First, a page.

Ratzenberger first read for the part of Norm, he said, “but I just wasn’t good looking enough.” Les Charles said that they built the part of Cliff around Ratzenberger.
On playing Norm, Wendt said, “I had to look like a guy who wanted another beer. That, I can do!” Originally, his character only appeared in the final scene of the pilot, with only one line: “Beer.” But when his schedule freed up, the creators made Norm a regular character.
New co-stars got weird welcomes to ‘Cheers.’
Glen Charles said that they were already developing the character named Woody, a young bartender introduced in Season 4, and had almost signed an actor for the part when Texan Woody Harrelson came to audition. Danson saw something in Harrelson and lobbied for him to get the role.
The Woody-on-Woody turn seemed written in the stars, or at least written in the produce section. Wendt recalled that the night before Harrelson’s audition, he met the younger actor at the Gelson’s grocery store in his neighborhood.
The old guard tried to humble the young gun, Danson said. They challenged him to a series of contests — basketball, chess, arm wrestling — all of which Harrelson won.
Danson appeared to get a little emotional when bringing up co-star Kirstie Alley. “She’s not here,” he said. Alley, who played Sam’s foil Rebecca Howe starting in Season 6, died in December.
“She played a woman on the verge of a nervous breakdown better than anybody,” he said.
Wendt and Ratzenberger told the story of how they were tasked with getting Alley a welcome present. After driving around town, they passed a sporting goods store and landed on buying her a shotgun.
“George wrote on the card, ‘You’re going to have to shoot your way out,’” Ratzenberger said.
The cast saved the juiciest bits for last.
Danson, on deciding to call it quits from “Cheers”: “My life was a hot mess.” And if he hadn’t hung up Sam’s bar towel, he said he never would have met wife, actress Mary Steenburgen.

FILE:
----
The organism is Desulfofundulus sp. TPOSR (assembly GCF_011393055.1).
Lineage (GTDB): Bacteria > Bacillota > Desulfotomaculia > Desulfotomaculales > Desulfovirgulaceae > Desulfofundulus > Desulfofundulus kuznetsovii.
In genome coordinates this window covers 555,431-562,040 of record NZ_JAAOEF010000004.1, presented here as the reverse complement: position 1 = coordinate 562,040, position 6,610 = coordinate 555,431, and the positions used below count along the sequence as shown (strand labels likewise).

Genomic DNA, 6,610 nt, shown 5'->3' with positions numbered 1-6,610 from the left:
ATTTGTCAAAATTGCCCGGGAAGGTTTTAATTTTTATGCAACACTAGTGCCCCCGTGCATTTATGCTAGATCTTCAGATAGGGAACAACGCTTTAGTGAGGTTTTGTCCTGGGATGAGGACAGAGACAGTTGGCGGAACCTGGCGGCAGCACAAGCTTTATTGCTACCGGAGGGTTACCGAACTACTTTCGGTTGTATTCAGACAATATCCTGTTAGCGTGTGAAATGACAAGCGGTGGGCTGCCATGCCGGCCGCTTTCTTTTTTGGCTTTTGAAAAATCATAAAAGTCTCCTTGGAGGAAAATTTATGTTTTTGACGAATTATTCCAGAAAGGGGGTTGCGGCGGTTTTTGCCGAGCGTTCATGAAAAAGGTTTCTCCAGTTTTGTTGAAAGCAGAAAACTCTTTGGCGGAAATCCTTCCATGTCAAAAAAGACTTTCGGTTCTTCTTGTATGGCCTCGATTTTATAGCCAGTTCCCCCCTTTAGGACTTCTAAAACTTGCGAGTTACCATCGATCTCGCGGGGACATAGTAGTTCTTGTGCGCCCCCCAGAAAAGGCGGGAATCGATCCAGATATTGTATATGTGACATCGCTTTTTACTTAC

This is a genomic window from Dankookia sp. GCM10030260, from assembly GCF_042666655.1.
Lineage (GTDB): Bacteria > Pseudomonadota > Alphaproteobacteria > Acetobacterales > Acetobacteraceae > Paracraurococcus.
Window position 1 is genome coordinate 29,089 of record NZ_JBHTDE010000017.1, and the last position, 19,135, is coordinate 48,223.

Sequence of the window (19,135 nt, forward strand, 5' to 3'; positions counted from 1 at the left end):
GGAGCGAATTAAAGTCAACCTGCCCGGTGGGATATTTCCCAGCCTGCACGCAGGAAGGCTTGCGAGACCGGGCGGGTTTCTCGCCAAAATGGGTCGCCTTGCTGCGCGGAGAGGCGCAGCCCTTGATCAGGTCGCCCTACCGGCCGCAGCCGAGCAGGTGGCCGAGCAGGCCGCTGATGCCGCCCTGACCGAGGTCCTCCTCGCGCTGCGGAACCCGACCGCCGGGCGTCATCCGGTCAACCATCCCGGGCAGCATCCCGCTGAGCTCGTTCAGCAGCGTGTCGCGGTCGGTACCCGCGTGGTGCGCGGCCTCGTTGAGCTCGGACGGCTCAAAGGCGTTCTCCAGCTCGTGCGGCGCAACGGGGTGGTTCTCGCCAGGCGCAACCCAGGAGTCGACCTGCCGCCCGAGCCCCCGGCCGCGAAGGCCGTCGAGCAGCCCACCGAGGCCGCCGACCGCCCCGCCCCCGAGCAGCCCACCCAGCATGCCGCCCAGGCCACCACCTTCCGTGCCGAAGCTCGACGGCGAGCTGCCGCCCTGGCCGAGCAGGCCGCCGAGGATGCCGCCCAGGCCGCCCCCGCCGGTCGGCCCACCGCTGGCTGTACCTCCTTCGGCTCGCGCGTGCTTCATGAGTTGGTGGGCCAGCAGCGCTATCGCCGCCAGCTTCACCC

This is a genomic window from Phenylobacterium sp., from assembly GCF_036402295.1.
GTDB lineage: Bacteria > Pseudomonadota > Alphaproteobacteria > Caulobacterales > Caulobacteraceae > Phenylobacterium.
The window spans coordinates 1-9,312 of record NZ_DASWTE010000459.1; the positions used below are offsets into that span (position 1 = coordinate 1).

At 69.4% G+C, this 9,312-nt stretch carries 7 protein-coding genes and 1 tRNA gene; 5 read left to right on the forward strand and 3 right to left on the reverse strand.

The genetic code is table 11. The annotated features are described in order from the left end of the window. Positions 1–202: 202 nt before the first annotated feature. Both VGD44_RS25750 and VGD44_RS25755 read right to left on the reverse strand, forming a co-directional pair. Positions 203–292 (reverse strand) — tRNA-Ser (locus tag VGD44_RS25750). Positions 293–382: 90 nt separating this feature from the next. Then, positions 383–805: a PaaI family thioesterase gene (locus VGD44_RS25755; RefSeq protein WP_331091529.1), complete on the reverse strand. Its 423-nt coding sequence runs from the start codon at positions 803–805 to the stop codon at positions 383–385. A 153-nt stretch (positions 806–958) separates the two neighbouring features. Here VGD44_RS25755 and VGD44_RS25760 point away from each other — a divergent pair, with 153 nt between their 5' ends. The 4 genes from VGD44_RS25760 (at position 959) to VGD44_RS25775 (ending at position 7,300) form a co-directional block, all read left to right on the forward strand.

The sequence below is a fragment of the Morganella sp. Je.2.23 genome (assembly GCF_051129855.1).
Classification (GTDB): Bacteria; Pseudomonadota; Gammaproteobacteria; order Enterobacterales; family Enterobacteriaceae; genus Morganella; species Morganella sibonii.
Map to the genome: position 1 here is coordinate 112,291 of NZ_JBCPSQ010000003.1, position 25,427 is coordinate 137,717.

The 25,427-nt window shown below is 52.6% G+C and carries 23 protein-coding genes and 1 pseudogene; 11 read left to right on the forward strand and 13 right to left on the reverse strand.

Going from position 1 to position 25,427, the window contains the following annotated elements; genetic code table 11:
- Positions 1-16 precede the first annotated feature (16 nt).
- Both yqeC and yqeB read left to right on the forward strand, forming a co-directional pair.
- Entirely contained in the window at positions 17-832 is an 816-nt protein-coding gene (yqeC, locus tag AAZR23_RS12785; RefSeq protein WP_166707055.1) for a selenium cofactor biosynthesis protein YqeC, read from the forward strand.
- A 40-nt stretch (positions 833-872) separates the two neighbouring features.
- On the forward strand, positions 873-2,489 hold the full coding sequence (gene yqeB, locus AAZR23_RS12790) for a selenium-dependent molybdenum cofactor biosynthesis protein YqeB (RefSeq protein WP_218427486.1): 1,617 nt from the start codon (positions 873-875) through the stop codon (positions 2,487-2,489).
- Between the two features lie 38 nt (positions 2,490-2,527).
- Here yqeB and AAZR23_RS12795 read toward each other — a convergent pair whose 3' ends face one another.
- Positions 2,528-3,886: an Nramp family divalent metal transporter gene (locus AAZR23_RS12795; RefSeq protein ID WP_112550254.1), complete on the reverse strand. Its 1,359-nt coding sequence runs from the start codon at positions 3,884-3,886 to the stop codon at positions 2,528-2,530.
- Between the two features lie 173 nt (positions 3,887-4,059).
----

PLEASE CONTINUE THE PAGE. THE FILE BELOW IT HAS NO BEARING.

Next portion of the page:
Danson took advantage of Harrelson’s absence from the reunion to spill some very, let’s say, organic stories about his co-star. Apparently, Harrelson’s vegetarian diet left him with horrible gas. He would trick Danson into getting up close and then pass wind until Danson’s eyes watered.
Harrelson’s dietary habits led to an even more disgusting moment on set — can you believe it? Once after a Chinese food meal, Harrelson realized he’d inadvertently eaten pork. He decided that he needed to purge the offending food from his system, and Danson and Wendt volunteered to join him in a little projectile solidarity.
You don’t want to laugh while puking, according to the stars.
And what about all that beer? Wendt said their mugs on set were actually filled with Kingsbury-brand “near beer,” since the showrunners didn’t want the cast getting sloshed. It only came in cans, he said, so the crew would pour the beverage into the set’s taps before filming, leaving it warm.
As if that weren’t gross enough, it obviously looked flat after sitting around, so a pinch of salt was added to the glasses.
Kinda makes you wonder why Norm kept coming back.
This article originally appeared on Austin American-Statesman: 'Cheers' cast reunion: Danson, Wendt and Ratzenberger relive old times